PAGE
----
Thursday, February 21, 2013

Sick Days

One of the huge benefits of homeschooling is that, when one is sick, one can actually have the luxury of being sick. I wholeheartedly believe in the medicinal power of rest. Although I am a pretty solid Type B, I have to talk myself into resting, really.

This week I have read three novels already. I'm a fairly fast reader, but my reading time is usually restricted to 20-30 minutes (or until I fall asleep) in bed each night. All three books were astonishingly excellent. I have a review of The Autobiography of Mrs. Tom Thumb up on my SmallWorld Reads blog already, and if my head continues to clear, I'll have the other two—The Story of Beautiful Girl and Expecting Adam— up soon.

I figured I would get sick this week, since both Randy and Laurel had this nasty cold last week. Unfortunately for them, last week was one of those insanely busy weeks. Poor Randy took the kids to Winter Jam Friday night, at the height of his cold. If you aren't familiar with Winter Jam, picture this: 20,000 teenagers in an arena, listening to a dozen bands for 5 hours, plus finding parking and then getting out of a jam-packed parking garage after the concert. All with your head about to explode. It's nightmarish. And if that wasn't horrid enough, he had to be out of the house at 6:30 a.m. the next day to spend his entire Saturday at Boy Scout Merit Badge College. I'm pretty sure he deserves some kind of major award. I did make him apple pie.

I have a new box of herbal tea, thanks to my sweet husband, and two more novels to read at my leisure. We'll do a light day of school—a math lesson, some grammar, a little bit of Ken Burns' The War, and just reading. I have nowhere I must go today, nothing I absolutely must do. For the rest of this week, I have a small stack of essays to read and a bit of lesson planning to do, 423 shirts to iron, and a couple of articles to write. Again, it's times like this that I am struck with the simplicity of my life, the gift of choice, the shared vision that Randy and I have for this life of ours—a life that—most of the time—is simple enough for sick days.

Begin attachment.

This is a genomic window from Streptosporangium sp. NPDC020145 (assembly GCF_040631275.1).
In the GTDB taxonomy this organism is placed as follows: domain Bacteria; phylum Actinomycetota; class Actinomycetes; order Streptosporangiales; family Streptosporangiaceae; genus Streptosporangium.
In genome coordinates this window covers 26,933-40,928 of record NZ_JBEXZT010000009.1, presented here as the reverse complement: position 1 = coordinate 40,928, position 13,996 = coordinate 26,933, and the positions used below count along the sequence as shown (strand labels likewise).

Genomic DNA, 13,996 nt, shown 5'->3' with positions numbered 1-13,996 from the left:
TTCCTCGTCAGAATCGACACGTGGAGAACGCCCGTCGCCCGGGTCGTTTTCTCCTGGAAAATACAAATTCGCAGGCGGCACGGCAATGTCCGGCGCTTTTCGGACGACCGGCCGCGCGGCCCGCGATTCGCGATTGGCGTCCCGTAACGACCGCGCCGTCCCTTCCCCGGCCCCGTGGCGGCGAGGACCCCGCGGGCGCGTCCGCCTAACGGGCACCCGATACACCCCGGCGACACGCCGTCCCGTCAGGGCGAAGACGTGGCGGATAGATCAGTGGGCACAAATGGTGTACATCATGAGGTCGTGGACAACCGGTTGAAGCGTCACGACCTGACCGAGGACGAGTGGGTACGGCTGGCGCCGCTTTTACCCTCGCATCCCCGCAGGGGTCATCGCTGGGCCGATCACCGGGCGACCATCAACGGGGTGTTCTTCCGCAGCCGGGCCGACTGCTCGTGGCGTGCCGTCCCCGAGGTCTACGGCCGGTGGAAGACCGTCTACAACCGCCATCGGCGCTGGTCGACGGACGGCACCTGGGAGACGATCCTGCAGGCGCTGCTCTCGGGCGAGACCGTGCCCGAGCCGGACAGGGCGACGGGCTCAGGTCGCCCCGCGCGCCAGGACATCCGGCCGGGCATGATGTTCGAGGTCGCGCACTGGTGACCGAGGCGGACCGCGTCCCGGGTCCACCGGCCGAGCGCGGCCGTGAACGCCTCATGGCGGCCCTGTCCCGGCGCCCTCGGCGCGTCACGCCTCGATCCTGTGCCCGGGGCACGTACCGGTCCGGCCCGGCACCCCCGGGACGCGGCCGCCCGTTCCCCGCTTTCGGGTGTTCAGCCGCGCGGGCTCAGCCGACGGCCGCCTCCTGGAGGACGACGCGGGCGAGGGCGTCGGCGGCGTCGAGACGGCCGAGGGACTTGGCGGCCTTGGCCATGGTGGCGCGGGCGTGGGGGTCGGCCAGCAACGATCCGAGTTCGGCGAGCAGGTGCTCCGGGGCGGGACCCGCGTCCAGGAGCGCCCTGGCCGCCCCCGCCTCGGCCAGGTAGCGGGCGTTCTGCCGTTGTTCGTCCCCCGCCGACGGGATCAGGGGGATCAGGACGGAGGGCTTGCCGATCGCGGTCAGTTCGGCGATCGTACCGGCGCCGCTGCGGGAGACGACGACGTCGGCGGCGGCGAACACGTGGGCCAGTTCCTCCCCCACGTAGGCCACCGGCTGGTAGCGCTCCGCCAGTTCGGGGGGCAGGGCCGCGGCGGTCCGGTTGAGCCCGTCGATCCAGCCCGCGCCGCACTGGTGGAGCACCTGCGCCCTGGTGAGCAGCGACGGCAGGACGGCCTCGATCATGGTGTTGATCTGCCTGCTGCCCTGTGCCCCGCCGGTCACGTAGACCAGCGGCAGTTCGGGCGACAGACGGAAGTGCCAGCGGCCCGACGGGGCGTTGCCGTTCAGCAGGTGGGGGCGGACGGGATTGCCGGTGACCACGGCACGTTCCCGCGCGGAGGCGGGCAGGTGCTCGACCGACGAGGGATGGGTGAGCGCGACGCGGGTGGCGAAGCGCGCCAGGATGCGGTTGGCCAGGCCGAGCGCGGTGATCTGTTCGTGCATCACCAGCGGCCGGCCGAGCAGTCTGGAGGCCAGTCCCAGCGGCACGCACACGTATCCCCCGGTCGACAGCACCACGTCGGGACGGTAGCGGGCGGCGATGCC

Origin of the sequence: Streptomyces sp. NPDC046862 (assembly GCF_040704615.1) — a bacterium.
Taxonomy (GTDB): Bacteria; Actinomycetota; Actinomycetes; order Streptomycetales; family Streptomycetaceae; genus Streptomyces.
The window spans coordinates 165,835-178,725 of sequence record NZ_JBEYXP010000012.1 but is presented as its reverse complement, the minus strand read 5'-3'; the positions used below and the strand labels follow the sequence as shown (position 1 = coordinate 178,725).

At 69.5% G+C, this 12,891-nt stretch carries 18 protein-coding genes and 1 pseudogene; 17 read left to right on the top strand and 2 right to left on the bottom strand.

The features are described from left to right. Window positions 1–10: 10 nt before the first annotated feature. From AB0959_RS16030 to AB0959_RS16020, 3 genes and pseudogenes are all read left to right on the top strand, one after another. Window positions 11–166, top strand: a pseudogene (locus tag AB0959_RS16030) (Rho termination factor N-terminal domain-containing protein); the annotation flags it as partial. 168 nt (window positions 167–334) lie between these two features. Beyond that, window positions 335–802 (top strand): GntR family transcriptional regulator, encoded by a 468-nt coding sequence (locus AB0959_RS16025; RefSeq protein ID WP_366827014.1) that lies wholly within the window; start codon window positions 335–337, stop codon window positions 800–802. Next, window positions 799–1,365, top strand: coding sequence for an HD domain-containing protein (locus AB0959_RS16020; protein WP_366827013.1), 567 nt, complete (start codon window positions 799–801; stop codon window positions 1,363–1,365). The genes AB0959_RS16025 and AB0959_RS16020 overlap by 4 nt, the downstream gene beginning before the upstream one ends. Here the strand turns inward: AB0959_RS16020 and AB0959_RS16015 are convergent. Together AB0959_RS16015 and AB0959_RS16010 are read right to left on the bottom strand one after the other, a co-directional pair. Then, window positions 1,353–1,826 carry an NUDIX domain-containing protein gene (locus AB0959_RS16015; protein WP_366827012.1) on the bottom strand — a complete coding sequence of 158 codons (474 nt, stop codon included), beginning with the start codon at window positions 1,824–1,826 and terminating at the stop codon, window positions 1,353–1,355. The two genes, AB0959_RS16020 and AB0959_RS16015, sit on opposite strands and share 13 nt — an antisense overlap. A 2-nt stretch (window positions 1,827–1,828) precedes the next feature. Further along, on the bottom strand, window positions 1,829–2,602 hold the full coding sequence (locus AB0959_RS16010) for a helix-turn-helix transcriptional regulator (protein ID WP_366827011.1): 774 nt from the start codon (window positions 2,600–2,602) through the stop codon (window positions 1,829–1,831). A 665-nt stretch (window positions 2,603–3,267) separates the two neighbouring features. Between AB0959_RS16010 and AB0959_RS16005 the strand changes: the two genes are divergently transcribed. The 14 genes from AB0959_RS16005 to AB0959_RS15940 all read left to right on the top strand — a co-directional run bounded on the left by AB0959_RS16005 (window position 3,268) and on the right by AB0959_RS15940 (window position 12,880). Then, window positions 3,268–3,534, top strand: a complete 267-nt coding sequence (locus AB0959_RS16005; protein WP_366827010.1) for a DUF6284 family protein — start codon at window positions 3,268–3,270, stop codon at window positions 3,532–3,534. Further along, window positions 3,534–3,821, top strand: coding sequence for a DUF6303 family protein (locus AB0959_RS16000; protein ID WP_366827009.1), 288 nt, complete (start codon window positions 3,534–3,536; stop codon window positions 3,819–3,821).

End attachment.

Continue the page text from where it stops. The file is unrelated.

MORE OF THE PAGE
Linked up on Finer Things Friday

Monday, February 18, 2013

How To Have a Perfect Birthday in 20 Easy Steps

1. Wake up next to the love of your life. Kiss him gently and leave him snoring.
2. Watch the sunrise with a cup of coffee, a fire in the fireplace, and a happy dog at your feet.
3. Pray with abundant gratitude, thinking about what an amazing year this past one has been—a year relatively free from stress and pressure, a year filled with good things and fabulous people.
4. Be called the most beautiful, sweetest woman in the world by your husband when he wakes up and wishes you a happy birthday. Look in his face and knows he means it completely.
5. Eat eggs and bacon, which your husband cooks for you, while drinking another cup of coffee.
6. Receive sweet hugs and birthday greetings from two out of your three beautiful children.
7. Go to your church, your still new church, the one that you are excited and joyful to go to, the one that doesn't sing "happy birthday, dear Christian" to you in the middle of service, for which you are immensely, almost tearfully grateful. Get hugs from friends. And a pretty scarf that your friend crocheted just for you.
8. Come back home and eat leftover chili, because that's what you want to do.
9. Read dozens and dozens of birthday greetings from friends on Facebook and feel tremendously grateful—and loved.
10. Eat leftover Valentines Day chocolate, guilt-free because it's your birthday.
11. Read a book until you're so sleepy that you just have to take a nap. Take that nap.
12. Take apple pie to your parents, who have colds and can't come to your birthday dinner. Hug your mother, while she says, "What a wonderful day that was. I still can't believe I finally got my little girl, my little paper doll. My Dad loved you so much."
13. Receive birthday wishes from that third child, the one away at college, whose father texted him and said, "Call your mother!" He would have remembered eventually.
14. Eat a spectacular dinner made by your husband of all your favorite things: sushi, steak, roasted Brussels sprouts, baked potatoes.
15. Open presents from your sweet family that knows you sooooo well.
16. Play a board game and laugh.
17. Eat birthday cheesecake.
18. Watch the season finale of Downton Abby. Whatever.
19. Read more birthday greetings on Facebook, text messages, and emails. Be happy, again, for the people in your life who took a minute or two to wish you well.
20. Go to bed, back where you began the day, next to the love of your life.

Friday, February 15, 2013

Weekly Wrap-up

What's been happening around here these past few weeks: